What is a whistleblower?
A whistleblower is an employee who identifies and reports their employer’s illegal activities. Examples of whistleblowing include speaking up about unsafe working conditions; failure to pay all due wages; discrimination or harassment on the basis of race, sex age, disability or other protected classes; accounting fraud; or any other activity that violates the law. Under California law, employees who report illegal acts by a company (or by other employees) to their supervisor, human resources, other managers, or to a government agency, are protected from retaliation such as termination, demotion, cuts in pay or scheduled hours, and reduced levels of responsibility.
It is important that the employee has a reasonable and good faith belief that what he or she complains of actually is illegal. For example, complaining that your boss micromanages you is not as strong a basis for a whistleblower claim, because micromanaging is not, generally speaking, illegal. Even if your employer retaliated against you for making such a complaint, it would not likely give rise to a very strong whistleblower lawsuit. By comparison, if your employer retaliated after you complained of sexual harassment or unpaid overtime, you would be much more likely to have a good whistleblower retaliation case because laws exist that require employers to maintain a workplace free of sexual harassment, and to pay all due wages.
Many workers are hesitant to act as whistleblowers when they witness or suspect misconduct out of fear of losing their job. There is no denying that whistleblowers do get fired sometimes. An employee who files a successful retaliation complaint can obtain lost wages plus damages for emotional distress, and punitive damages if the employer’s actions are especially egregious.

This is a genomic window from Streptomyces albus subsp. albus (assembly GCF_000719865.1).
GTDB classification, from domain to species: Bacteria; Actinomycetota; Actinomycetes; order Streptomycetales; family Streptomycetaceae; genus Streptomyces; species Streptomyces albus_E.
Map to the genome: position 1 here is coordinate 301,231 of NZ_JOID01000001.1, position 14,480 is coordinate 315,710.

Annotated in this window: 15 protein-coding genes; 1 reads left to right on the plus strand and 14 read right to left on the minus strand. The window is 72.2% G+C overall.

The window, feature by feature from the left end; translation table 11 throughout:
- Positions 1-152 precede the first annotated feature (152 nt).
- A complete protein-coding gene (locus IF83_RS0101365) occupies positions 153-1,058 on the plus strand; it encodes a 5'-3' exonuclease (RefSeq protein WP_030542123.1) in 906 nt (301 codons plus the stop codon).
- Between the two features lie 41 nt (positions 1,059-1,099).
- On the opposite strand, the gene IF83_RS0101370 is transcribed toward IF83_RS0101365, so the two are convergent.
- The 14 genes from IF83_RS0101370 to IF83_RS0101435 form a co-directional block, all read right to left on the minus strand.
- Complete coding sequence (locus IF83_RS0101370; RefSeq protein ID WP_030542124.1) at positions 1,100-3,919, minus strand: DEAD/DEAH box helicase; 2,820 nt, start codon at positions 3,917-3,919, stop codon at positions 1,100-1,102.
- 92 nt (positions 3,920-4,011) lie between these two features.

Even if no violation of the law is uncovered, whistleblowers are protected from retaliation as long as their suspicion was reasonable. Whistleblower laws also shield workers from retaliation for refusing to participate in illegal activity.
When an employee alleges whistleblower retaliation, the employer must show that it had a good faith reason for taking action against the employee. For example, if the employer can provide convincing evidence that the employee had severe job performance issues, or that it let the employee go as part of a widespread layoff, then a court might assume the alleged retaliation was for a legitimate business reason. However if the employer does not have a convincing story why it took action against the employee, then it lends credibility to the theory that it retaliated against a whistleblower.
Despite existing legal protections, whistleblowers may still experience retaliation. When they do, they can take legal action. Contact McCormack Law Firm to learn more about your rights as a whistleblower. A San Francisco employment lawyer can advise you of your legal options.